Just How Old are These French Mountain Beech Trees?

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Why we all need to talk about Sheffield’s trees.

There is an increasing amount of prominent and professional ‘Tree people’ following the Sheffield tree campaign and I would keenly advise everyone and anyone in the industry or on the periphery, in the UK or abroad, to do so also . The facebook page for Sheffield Tree Action Group (STAG) has become a fascinating forum with many recognisable names popping up.

Many including myself often discuss the need for those in the Arb’ and Forestry industries to be communicating more. But what is the point if we are subject to a deliberate campaign to ignore all the work done, all the guidance and indeed even the legal framework under which we work?

This is why the Sheffield tree situation is so important to those outside of Sheffield and even outside the UK. It is not so much the trees themselves, indeed a significant proportion of the trees in Sheffield clearly needed attention and some felling was / is inevitable, but the manner it has been handled – particularly recently following an apparent backtrack in order to fulfill consultation requirements, which had been ignored for far too long.

The few statements being made public read like a compiled list of ‘tree myths’ in the urban landscape. Including the fantastic, if it wasn’t so sad, excuse to fell because ‘that tree will become dangerous when it dies?!?’ However these few random statements (and credit must be given to the council staff who have actually joined in on facebook threads), hide a deeply worrying procedure, which may or may not be sinister (again not the point), where a tree panel has been set up, meeting at least once already but which neither the members or the minutes are disclosed.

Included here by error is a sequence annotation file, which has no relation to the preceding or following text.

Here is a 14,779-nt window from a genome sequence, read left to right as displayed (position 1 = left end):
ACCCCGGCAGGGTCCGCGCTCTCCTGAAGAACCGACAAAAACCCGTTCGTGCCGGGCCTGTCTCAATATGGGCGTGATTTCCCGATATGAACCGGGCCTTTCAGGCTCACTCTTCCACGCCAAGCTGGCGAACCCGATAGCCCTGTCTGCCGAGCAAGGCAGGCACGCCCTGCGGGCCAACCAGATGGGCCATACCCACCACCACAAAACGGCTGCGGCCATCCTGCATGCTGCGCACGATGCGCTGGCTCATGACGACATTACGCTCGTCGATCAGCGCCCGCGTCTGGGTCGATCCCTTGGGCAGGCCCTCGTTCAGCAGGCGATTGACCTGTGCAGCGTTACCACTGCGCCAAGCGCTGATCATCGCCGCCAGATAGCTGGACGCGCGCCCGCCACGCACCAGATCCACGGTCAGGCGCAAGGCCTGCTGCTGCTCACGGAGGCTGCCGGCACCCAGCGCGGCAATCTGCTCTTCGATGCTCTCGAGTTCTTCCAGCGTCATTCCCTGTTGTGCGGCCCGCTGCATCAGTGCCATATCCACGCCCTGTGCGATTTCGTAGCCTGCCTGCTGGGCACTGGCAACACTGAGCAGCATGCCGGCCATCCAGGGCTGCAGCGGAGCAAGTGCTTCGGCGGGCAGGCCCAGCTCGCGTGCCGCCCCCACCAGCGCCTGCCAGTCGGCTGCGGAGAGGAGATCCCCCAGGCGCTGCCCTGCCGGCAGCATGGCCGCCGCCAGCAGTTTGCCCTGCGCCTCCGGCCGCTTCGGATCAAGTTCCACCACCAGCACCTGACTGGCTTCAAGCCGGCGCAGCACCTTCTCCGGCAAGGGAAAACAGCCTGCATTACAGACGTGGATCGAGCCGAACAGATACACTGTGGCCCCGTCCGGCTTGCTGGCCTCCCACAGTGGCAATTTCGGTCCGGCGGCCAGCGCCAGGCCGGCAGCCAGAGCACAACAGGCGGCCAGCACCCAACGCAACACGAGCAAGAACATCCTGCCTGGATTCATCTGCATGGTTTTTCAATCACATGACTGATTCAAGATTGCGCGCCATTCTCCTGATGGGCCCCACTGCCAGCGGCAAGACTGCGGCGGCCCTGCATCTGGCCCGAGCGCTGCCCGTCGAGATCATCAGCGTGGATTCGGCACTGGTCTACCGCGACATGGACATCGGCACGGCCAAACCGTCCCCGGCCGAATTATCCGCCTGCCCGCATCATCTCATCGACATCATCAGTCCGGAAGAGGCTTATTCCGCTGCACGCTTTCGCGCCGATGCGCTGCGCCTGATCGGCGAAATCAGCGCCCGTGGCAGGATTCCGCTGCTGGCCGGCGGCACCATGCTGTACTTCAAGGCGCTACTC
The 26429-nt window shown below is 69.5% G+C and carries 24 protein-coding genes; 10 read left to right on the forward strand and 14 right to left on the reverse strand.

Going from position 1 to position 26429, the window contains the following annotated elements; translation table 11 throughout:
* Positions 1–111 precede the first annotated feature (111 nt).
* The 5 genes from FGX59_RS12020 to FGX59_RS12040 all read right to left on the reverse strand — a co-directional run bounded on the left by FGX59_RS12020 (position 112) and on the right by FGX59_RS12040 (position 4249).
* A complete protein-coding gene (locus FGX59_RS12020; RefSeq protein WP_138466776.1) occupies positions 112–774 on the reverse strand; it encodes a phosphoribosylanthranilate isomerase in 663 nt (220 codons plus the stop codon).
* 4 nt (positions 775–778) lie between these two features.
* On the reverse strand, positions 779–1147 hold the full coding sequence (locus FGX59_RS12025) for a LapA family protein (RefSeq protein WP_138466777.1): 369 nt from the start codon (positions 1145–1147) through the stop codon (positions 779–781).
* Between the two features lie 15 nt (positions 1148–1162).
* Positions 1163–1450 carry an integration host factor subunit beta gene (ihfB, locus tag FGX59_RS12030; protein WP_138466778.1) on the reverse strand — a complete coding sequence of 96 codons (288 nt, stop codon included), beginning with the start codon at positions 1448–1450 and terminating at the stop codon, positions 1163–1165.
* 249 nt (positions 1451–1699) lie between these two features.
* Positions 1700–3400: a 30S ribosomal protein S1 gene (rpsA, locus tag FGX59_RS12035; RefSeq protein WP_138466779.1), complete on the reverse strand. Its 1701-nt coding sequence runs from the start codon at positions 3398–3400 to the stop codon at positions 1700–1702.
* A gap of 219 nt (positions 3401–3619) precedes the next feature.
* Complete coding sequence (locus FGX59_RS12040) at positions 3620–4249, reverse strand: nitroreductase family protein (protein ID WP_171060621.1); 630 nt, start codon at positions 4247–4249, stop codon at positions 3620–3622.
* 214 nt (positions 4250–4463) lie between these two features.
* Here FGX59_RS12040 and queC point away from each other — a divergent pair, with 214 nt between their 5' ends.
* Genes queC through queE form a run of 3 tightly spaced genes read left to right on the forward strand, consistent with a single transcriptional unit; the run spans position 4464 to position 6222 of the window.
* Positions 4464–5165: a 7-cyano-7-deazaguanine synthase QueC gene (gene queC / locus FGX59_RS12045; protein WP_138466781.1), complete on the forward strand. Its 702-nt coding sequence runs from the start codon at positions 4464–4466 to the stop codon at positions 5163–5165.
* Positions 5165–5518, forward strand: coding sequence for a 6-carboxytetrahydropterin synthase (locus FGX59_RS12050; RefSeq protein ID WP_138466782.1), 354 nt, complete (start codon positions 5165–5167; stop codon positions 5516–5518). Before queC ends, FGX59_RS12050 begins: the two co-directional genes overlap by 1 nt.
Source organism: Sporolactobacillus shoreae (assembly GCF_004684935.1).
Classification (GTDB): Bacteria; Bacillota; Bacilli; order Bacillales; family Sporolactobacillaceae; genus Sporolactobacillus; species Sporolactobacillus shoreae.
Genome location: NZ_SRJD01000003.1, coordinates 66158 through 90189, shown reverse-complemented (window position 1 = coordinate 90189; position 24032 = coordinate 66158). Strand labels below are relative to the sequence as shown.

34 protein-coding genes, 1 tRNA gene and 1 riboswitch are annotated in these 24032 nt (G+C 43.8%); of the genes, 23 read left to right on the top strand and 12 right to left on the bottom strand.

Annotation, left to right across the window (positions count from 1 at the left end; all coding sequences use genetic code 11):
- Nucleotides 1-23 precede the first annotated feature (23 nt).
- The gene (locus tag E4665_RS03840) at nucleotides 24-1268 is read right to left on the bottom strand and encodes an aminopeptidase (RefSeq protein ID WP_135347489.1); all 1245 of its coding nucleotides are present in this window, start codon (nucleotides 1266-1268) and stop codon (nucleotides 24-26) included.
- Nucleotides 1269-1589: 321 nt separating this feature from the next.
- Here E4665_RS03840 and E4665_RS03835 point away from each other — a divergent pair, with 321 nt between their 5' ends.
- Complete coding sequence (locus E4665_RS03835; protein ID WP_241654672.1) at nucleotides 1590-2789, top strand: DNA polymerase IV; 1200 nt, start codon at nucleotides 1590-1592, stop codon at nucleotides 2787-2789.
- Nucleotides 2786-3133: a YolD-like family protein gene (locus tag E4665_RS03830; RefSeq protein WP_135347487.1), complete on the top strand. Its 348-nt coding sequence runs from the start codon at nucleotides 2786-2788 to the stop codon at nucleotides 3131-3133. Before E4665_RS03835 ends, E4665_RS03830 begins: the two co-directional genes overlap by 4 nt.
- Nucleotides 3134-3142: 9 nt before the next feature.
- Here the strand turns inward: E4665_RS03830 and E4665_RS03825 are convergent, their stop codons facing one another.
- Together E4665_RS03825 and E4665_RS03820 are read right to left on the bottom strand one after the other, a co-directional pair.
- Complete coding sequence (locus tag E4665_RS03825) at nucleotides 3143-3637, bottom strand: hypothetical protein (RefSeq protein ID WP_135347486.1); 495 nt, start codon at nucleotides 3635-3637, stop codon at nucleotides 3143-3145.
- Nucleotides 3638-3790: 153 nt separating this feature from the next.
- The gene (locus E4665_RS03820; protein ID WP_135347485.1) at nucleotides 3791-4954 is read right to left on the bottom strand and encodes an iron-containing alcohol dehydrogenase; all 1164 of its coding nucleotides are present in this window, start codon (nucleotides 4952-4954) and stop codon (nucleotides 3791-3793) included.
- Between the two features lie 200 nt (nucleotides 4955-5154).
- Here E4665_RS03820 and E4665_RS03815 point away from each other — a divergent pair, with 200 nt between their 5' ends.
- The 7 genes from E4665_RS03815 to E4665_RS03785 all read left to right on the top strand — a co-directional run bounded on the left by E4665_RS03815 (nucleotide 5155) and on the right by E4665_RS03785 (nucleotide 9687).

We can live with trees in built environment and we must. Innovative engineering combined with the traditional has allowed us to successfully live with trees in the most concrete of landscapes to the benefit of us all – not least the industry who depend on this for its very future! To be sidelined solely to the rural landscape is to accept failure – when we should be at the very forefront of sustainable development.

Arboriculture and Forestry are industries which join many, if not all, industries in being dangerously usurped by a system where media are politically obsessed. To speak to those who actually know what they are talking about means that these people have to expose themselves to the trolls, which now worringly and disgracefully includes the politicians themselves.

What is happening in Sheffield is a disgrace. This is not regressive but a whole new vision of how we may have to work in the future. The only positive being that this allows a direct link between the industry and the communities themselves and it is refreshing that local people are hunting the web and further for as much information as possible in regards their trees.

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Hopka – A Forester’s Fare

The Ivano Frankovsk region of the Ukraine (Eastern Carparthians), is well forested and has for centuries bred foresters. These foresters have had to move around the whole of Europe and further due to falling wages, forced down by ever decreasing amounts paid per tree felled. Those that stay have to work harder than we in the west could possibly imagine.

For a region that has such a rich forestry heritage, arguably one of the richest in Europe, it is no surprise that there exists a range of traditions heavily linked to the forest. Including many culinary dishes based on food foraged from the forest (or to use that awful buzz term ‘Non Timber Products’).

And there is one dish that is not made from forest foods – but is foresters food. The cooking of which should take place in the forest to gain the right taste and clearly ‘invented’ to provide the huge calorie intake needed by a forestry practitioner.